David Mack. I recently drafted a list of ten of my favorite pieces of Trek lit, and David Mack’s name came up again and again. He’s handled some of the biggest stories in the Trek Relaunch, including the origin and destiny of the Borg; Section 31; the fulfillment of the Mirror Universe; and authored or coauthored various miniseries. His character drama is the best, period. There’s a reason he’s a contributing writer for ST Discovery, and is helping with a Star Trek: Lower Decks type series.
Bernard Cornwell. Well…auto-read, anyway. Cornwell writes historical fiction, largely medieval and Napoleonic, and his dialogue is usually hilarious. He has a flair for oratory that sometimes rises to the surface when a warlord is extolling the troops and telling them As luck would have it, Cornwell is so popular at my library that we own most of his books, and being a librarian I can read them before they’ve seen the floor — or even been officially released!
Christopher L Bennett. Another favorite Treklit author, Bennett’s are the only Trek books I tag as science fiction – because he incorporates actual scientific mysteries and investigations into his books, not just technobabble. Bennett is also good at political plots. My favorite part of his work, though, is that he provides annotations to his novels and stories that explain references, etc.
John Grisham. I’m not a passionate Grisham fan at this point – he’s been really hit and miss the last decade or so — but I still read what he puts out, usually because I receive them as gifts or can pick them up from the library.
Wil Wheaton (Narrator). Most of my Audible library is narrated by Wheaton, the easy favorite being Ready Player One. I didn’t realize how good narration could be until I heard an experienced actor do it.
Anthony Esolen. There are vanishingly few authors I’ll preorder for, but Esolen is at the top of the list. His work is harder to summarize, but in general I’d say he writes on culture, society, and Christian tradition. His books include a translation of the Divine Comedy; a satirical parenting guide called Ten Ways to Destroy the Imagination Of Your Child; an examination of liturgical music; and several books on the chaos of modern western culture, in Out of the Ashes and Defending Boyhood.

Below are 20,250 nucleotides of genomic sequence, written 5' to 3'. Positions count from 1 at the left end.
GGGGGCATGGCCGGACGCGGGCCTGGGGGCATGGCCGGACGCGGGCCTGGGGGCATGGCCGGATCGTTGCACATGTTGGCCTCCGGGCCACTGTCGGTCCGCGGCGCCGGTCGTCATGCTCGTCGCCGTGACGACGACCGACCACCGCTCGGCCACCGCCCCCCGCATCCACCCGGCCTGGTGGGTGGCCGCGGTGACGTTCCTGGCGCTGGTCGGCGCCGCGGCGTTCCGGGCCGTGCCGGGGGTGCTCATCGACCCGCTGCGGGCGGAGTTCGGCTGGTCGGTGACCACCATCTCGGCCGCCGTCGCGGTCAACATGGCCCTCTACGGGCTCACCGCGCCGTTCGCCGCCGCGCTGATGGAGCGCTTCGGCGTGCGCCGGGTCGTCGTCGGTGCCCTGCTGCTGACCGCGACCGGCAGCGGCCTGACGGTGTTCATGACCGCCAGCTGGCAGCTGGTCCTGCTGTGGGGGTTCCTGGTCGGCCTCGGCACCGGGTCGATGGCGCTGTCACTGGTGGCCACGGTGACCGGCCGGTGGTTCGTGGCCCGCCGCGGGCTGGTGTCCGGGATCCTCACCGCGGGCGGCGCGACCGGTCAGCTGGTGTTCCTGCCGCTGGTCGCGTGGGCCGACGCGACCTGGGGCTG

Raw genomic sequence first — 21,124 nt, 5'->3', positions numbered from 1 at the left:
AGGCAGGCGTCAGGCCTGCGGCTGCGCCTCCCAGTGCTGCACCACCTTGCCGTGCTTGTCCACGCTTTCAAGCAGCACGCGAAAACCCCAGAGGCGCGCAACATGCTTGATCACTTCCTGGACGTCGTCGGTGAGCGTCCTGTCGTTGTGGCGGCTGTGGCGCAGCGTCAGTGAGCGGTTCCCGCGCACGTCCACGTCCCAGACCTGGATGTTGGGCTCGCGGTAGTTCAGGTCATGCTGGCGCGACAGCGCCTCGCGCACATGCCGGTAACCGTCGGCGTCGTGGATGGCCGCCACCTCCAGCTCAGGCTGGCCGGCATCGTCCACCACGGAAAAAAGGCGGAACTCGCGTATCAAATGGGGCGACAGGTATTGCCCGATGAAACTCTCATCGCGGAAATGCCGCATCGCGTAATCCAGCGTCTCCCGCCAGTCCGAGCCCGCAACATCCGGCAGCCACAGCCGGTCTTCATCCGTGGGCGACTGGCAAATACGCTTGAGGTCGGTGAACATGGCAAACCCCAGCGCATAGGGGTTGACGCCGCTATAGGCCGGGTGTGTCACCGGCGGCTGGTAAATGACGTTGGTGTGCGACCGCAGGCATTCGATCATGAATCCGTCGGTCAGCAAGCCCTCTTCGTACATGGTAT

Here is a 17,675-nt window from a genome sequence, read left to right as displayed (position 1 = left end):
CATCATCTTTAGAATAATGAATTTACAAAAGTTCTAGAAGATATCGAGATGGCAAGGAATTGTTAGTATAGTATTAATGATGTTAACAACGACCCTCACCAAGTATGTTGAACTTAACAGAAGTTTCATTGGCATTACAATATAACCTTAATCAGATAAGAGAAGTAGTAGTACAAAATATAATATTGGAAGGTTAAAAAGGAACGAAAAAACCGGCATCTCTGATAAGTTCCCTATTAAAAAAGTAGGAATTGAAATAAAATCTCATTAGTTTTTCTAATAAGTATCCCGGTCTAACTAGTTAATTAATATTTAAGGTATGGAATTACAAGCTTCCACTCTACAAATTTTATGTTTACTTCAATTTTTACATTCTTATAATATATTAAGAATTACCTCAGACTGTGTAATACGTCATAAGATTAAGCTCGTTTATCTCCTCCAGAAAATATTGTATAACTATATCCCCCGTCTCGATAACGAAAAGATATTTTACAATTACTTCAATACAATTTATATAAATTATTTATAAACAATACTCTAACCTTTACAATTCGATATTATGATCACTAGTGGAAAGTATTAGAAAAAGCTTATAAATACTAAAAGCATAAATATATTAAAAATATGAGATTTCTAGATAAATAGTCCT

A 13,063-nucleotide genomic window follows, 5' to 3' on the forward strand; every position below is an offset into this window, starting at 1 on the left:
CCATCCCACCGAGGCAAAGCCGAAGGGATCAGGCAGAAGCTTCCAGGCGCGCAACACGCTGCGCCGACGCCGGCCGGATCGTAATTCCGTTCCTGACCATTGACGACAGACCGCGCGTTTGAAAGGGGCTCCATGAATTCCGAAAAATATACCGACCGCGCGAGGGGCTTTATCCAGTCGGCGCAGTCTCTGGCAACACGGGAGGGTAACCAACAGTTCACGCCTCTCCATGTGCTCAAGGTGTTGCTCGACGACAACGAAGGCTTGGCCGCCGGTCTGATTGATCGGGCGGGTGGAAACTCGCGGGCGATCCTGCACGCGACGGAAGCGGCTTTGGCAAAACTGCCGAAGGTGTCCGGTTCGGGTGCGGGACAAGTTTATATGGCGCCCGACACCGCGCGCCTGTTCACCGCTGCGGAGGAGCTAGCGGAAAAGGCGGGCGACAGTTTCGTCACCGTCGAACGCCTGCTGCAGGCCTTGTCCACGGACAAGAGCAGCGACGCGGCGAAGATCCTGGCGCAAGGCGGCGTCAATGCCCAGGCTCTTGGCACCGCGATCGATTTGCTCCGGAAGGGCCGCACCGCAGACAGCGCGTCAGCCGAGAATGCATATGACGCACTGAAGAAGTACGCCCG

Joseph Pearce also specializes in religion and culture, although his beginnings were in biographies of luminaries like G.K. Chesterton and Aleksandr Solzhenitsyn. He has expanded this to write religious reflections on Shakespeare, Narnia, and Middle Earth; produced a collection of essential Christian poetry; and gotten philosophical with a book exploring the connection between truth, beauty, and goodness.
Mary Roach, authored of books like Stiff, Bonk, and Gulp. Roach writes pop science books that are a little more on the pop side; she likes to focus on topics that are a little taboo (sex, defecation, and death, say) and make the most of them with humor. My enjoyment of her works has faded over the years, though, as some of her humor is gratuitous.
Isaac Asimov. Asimov used to be the undisputed king of my stacks, because in 2007 – 2009 I worked on reading every thing I could find by him. While he isn’t in the position of doing new releases (being dead has reduced his output a little bit), I still comb used bookstore shelves for his other works.
S.D. Perry. Stephanie Diane Perry is basically the mother of the Trek relaunch. Sure, Marco Palmieri and other editors had a lot to do with it….but Perry wrote the DS9 Avatar books, and they MADE the Relaunch. She also created Unity, the finale for that initial set of DS9 books, and since she lives in Portland, I wonder if I can’t get my original hardcopy signed when I visit in April 2020. Hmm…..ooh! She published a book in 2010 I missed! Time to acquire it.